There's a certain element of doubt surrounding the purpose and, indeed, the justification behind the extraordinary new Ferrari 599 XX. Over the next two years fewer than 30 examples will be built by Ferrari, and remember; this is also a car that will never be raced, must never be driven on the road, and which will cost an incredible 1.1m euros plus local taxes.
So what, exactly, is the point of the 599 XX? Well, according to Ferrari this car is a real life test-bed for the various technology that's under development at Maranello. It is, if you like, a very red, very loud, reasonably profitable research development programme that's taking place in public, for all of us to observe and marvel over. Which is nice.
Yet to the owners of this extraordinary machine, such accusations won't matter one iota, because, in their minds, what they will be buying into is a priceless opportunity to experience one of the most advanced cars ever produced outside of a Formula One paddock. For the owners of the 599 XX, those few lucky sods, this in itself will be enough to justify the car's existence.
What actually is a 599 XX, then, and how does it differ from your humble 599 GTB? At the heart of the XX is, as ever, a V12 engine which, in this case, has been 'super-polished' inside and fitted with a new titanium exhaust on the outside to increase its power to a rousing 720bhp at 9000rpm. Torque has also risen to 505lb ft at 6500rpm while the weight has tumbled to a mere 1430kg - some 260kg less than the GTB.
Yet what distinguishes the XX version of the 599 is not its quasi-racing car cabin, or its more powerful V12 engine, or even its uprated carbon ceramic braking system. Nor is it its reprogrammed six-speed paddle shift gearbox, which can shed gears during downshifts with quite incredible precision - with just one single pull on the paddle being all that's required, even when going from sixth to second gear.
Hence the reason there are now two separate Manettino switches, both of which sit in the centre of the dash (ie not on the steering wheel as per Ferrari's road cars). One has nine different settings and is effectively a traction control switch that can be wound up or down, depending on how tasty you're feeling. The other has three different settings and is for the suspension, which you can set to comfort, normal or sport.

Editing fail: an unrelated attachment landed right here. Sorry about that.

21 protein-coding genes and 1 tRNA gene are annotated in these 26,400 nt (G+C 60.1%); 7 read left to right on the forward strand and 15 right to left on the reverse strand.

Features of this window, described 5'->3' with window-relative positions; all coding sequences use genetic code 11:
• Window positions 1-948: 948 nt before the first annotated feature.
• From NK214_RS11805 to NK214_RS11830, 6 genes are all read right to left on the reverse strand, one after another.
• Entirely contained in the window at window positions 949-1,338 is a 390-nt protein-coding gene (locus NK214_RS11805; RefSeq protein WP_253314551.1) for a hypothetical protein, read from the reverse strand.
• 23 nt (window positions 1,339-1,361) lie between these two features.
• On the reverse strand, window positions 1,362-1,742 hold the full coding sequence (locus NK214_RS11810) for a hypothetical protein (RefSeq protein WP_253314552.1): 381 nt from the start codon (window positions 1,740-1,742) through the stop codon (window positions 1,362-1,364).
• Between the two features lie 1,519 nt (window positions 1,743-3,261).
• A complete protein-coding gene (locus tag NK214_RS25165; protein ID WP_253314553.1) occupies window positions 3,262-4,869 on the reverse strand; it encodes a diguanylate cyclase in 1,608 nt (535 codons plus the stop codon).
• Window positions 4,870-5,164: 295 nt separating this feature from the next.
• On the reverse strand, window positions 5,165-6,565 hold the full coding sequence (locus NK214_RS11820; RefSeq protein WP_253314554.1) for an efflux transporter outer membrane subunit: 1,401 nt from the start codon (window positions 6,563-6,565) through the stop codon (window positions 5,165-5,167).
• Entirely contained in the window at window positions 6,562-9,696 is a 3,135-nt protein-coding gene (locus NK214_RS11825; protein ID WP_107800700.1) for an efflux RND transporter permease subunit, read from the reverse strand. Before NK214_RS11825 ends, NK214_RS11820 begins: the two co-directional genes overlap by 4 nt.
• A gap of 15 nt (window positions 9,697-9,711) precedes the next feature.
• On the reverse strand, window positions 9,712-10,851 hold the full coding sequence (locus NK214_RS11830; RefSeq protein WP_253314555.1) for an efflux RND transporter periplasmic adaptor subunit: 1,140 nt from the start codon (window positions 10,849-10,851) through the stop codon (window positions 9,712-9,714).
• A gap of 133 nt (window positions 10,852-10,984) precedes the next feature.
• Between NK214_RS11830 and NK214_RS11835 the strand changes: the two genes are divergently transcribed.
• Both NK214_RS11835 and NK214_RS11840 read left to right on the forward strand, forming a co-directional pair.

Everything about the 599 XX is, to begin with, just impossibly intimidating. You sit so low behind the wheel that the end of the bonnet is nowhere in sight, and the wheel itself is festooned with switches, some of which allow you to scroll through the screen menu of the car's Virtual Race Engineer system, thereby adding to the sense of confusion.
I take it very easily indeed to begin with, but almost the moment it starts moving the 599 XX feels the exact opposite to what I was expecting. In a straight line it is, of course, absolutely bonkers fast. In third gear it picks up so rapidly, you need to concentrate hard not to just run the thing into its rev limiter.
I guess that's the aero package doing its stuff, as well as the TC. Either way, what Ferrari has managed to do is make a very fast car that feels all but idiot-proof to drive, without also feeling in any way numb. As such, what you'd inevitably end up doing as an owner of a 599 XX is get to know the car, gradually, in all of its various settings - hopefully not to the point where you end up in the tyres, wondering why you set the TC to number one...
And the TC system really does aid your speed once you get used to the way it works. On number five, you can open up the throttle 100 per cent at the apex and then just wait for the system to decide when there's enough traction to actually deliver full throttle.
Get really used to the way it works and, no doubt, you could dial down the level of assistance and perform digitally perfected drifts, all day, every day. It's a kind of 22nd century driving experience with a large dose of reality thrown in for good measure, a point at which the computer world meets the real one under a very loud, very expensive, very lightweight red roof.
Ferrari 599 XX technical specifications
Price 1.1m euros plus local taxes
0-100kmh "under" 2.9sec
Top speed 315kmh (limited by gearing)
Economy n/a (not homologated so not available)
CO2 emissions n/a (ditto)
Kerb weight 1430kg
Engine layout V12, 5999cc, petrol
Installation Front, longitudinal, rear wheel-drive
Torque 505lb ft/6500rpm
Power to weight 510ps/tonne
Specific output 121ps/litre
Compression ratio 11.9:1
Gearbox 6-speed paddle shift
Fuel tank 86 litres
Front suspension double wishbones, coil springs, anti-roll bar, magnetic dampers
Rear suspension double wishbones, coil springs, anti-roll bar, magnetic dampers
Brakes 398mm front, 360mm rear, carbon ceramic discs